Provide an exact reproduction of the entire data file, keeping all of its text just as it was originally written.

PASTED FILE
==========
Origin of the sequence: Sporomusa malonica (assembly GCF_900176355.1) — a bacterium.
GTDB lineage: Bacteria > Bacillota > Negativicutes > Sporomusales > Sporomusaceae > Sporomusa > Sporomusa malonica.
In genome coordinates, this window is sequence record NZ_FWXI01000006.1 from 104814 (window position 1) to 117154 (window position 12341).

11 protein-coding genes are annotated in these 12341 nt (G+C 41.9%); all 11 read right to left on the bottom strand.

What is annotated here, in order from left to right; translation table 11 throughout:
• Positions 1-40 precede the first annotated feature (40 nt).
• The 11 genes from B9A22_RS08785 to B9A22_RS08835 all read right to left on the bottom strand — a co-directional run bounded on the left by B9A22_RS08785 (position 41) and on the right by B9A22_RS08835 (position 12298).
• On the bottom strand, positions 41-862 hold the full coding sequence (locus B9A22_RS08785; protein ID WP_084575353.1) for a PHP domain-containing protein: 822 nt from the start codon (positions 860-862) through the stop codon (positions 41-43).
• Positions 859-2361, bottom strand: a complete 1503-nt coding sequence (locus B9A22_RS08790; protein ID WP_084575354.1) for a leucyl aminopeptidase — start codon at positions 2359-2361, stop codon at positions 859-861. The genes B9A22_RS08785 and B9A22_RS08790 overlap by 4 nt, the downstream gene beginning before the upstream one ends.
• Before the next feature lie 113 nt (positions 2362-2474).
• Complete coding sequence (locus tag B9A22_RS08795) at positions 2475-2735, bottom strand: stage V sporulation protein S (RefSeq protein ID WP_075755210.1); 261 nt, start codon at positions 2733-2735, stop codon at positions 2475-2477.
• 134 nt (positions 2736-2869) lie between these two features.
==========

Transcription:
Origin of the sequence: Sporomusa malonica (assembly GCF_900176355.1) — a bacterium.
GTDB lineage: Bacteria > Bacillota > Negativicutes > Sporomusales > Sporomusaceae > Sporomusa > Sporomusa malonica.
In genome coordinates, this window is sequence record NZ_FWXI01000006.1 from 104814 (window position 1) to 117154 (window position 12341).

11 protein-coding genes are annotated in these 12341 nt (G+C 41.9%); all 11 read right to left on the bottom strand.

What is annotated here, in order from left to right; translation table 11 throughout:
• Positions 1-40 precede the first annotated feature (40 nt).
• The 11 genes from B9A22_RS08785 to B9A22_RS08835 all read right to left on the bottom strand — a co-directional run bounded on the left by B9A22_RS08785 (position 41) and on the right by B9A22_RS08835 (position 12298).
• On the bottom strand, positions 41-862 hold the full coding sequence (locus B9A22_RS08785; protein ID WP_084575353.1) for a PHP domain-containing protein: 822 nt from the start codon (positions 860-862) through the stop codon (positions 41-43).
• Positions 859-2361, bottom strand: a complete 1503-nt coding sequence (locus B9A22_RS08790; protein ID WP_084575354.1) for a leucyl aminopeptidase — start codon at positions 2359-2361, stop codon at positions 859-861. The genes B9A22_RS08785 and B9A22_RS08790 overlap by 4 nt, the downstream gene beginning before the upstream one ends.
• Before the next feature lie 113 nt (positions 2362-2474).
• Complete coding sequence (locus tag B9A22_RS08795) at positions 2475-2735, bottom strand: stage V sporulation protein S (RefSeq protein ID WP_075755210.1); 261 nt, start codon at positions 2733-2735, stop codon at positions 2475-2477.
• 134 nt (positions 2736-2869) lie between these two features.